In early 1991, an 18-year-old stood in a bakery in Paulista, a rundown region of Recife in north-eastern Brazil, waiting to be interviewed by local media. He didn’t look much like a footballer.
Troublingly thin, his nondescript brown T-shirt hanging off his shoulders and long legs curved outwards at the knee – a sure sign of vitamin D deficiency and the reason for his bow-legged gait.
His cheeks appeared sunken, the result of having lost most of his teeth to chronic malnutrition in his early teens.
He had recently made headlines having looped in a perfect, neck-straining header on debut for local side Santa Cruz. As a result, a TV reporter had sought him out, keen to discuss his career ambitions.
The modest young man replied between sips on a fresh coconut: “My dream is already being realised; to play for Santa Cruz. I hope to achieve more and become an idol for the club’s fans.”
Rivaldo, who turns 50 in April, achieved much, much more. He can now look back on a career that not only vastly exceeded his own expectations, but disproved the widely-held belief that we must dream big to achieve great success.
Within a decade of that interview, he had won the Ballon d’Or, been named Football organisation’s World Player of the Year and scored for Barcelona what many consider to be the greatest hat-trick of all-time.
By 2002, he had lifted the Global competition as an integral part of Brazil’s fearsome frontline – Ronaldo, Ronaldinho, Rivaldo. A year later he added a Champions League title with AC Milan.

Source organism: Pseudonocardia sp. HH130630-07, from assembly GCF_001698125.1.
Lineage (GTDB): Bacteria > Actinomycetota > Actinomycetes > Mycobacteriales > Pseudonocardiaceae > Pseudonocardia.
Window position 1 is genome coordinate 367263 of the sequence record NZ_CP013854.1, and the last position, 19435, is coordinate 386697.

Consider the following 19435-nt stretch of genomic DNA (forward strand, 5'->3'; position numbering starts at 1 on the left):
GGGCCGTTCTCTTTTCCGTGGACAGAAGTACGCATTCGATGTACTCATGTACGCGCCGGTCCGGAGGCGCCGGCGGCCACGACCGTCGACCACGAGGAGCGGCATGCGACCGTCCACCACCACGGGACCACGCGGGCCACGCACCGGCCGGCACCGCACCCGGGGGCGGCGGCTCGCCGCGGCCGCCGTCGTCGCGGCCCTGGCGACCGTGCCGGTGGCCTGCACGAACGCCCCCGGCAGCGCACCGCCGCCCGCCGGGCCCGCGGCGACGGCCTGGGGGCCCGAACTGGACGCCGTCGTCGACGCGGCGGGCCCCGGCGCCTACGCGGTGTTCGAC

Dream big, they say. Unless your upbringing does not allow it.
Short presentational grey line
“You have to live in poverty to know what poverty is,” Rivaldo told Argentine football magazine El Grafico in 1999. “You work all day to have very little, to go hungry, to suffer.
“In Paulista it is difficult to dream.”
The middle child of five, Rivaldo Vitor Borba Ferreira grew up on the outskirts of Recife in a favela where tourists never strayed and dreamers deemed delusional.
As a young boy he would help his parents work at weekends by weeding gardens and roaming the city’s most popular beaches, selling chewing gum and ice lollies. On match days, he would set up outside Estadio do Arruda, home of his beloved Santa Cruz.
Rivaldo’s teachers describe a timid boy, nervous to read aloud, but better behaved than his two older brothers. He enjoyed playing football barefoot, idolising Zico and Diego Maradona.
Friends recall how he was always the most skilful, controlling the ball like it was stuck to his feet and striking with surprising power for such a skinny child. Yet as much as he loved playing football, he was as content catching grasshoppers or training cockerels for fighting.
At 13, Rivaldo received his first boots from his father Romildo and invited three years later for a trial with Santa Cruz, having trained on and off with their youth set-up.
Two weeks before the trial, Romildo was fatally struck by a bus. His son was left distraught, ready to give up the game and surrender to his surroundings, convincing himself that happiness and success were not for boys from his bairro.
It was only after an intervention by his mother Marlucia that Rivaldo’s trajectory changed. She sat her son down, looked him in the eye and said: “Your father would have wanted nothing more than for you to be a professional footballer. Go for it.”
So he did.